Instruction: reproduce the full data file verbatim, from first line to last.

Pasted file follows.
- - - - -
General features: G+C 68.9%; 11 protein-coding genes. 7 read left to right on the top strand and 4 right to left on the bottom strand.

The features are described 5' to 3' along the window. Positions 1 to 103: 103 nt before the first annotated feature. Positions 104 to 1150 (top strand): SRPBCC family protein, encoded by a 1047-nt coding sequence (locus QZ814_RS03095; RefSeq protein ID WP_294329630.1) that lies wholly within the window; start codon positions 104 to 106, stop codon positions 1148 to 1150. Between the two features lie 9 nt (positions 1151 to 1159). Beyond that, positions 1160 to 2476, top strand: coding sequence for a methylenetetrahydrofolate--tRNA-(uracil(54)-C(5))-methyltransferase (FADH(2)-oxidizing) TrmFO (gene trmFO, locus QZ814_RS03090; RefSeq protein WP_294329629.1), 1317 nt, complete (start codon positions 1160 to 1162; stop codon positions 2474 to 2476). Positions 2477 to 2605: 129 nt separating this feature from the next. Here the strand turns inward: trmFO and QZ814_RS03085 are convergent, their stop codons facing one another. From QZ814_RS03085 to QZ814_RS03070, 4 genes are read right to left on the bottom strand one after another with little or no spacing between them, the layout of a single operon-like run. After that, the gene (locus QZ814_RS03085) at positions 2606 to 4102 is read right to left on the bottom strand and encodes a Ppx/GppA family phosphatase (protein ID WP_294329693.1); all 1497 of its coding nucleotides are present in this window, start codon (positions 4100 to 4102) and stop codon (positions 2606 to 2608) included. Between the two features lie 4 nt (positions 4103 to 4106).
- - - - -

General features: G+C 68.9%; 11 protein-coding genes. 7 read left to right on the top strand and 4 right to left on the bottom strand.

The features are described 5' to 3' along the window. Positions 1 to 103: 103 nt before the first annotated feature. Positions 104 to 1150 (top strand): SRPBCC family protein, encoded by a 1047-nt coding sequence (locus QZ814_RS03095; RefSeq protein ID WP_294329630.1) that lies wholly within the window; start codon positions 104 to 106, stop codon positions 1148 to 1150. Between the two features lie 9 nt (positions 1151 to 1159). Beyond that, positions 1160 to 2476, top strand: coding sequence for a methylenetetrahydrofolate--tRNA-(uracil(54)-C(5))-methyltransferase (FADH(2)-oxidizing) TrmFO (gene trmFO, locus QZ814_RS03090; RefSeq protein WP_294329629.1), 1317 nt, complete (start codon positions 1160 to 1162; stop codon positions 2474 to 2476). Positions 2477 to 2605: 129 nt separating this feature from the next. Here the strand turns inward: trmFO and QZ814_RS03085 are convergent, their stop codons facing one another. From QZ814_RS03085 to QZ814_RS03070, 4 genes are read right to left on the bottom strand one after another with little or no spacing between them, the layout of a single operon-like run. After that, the gene (locus QZ814_RS03085) at positions 2606 to 4102 is read right to left on the bottom strand and encodes a Ppx/GppA family phosphatase (protein ID WP_294329693.1); all 1497 of its coding nucleotides are present in this window, start codon (positions 4100 to 4102) and stop codon (positions 2606 to 2608) included. Between the two features lie 4 nt (positions 4103 to 4106).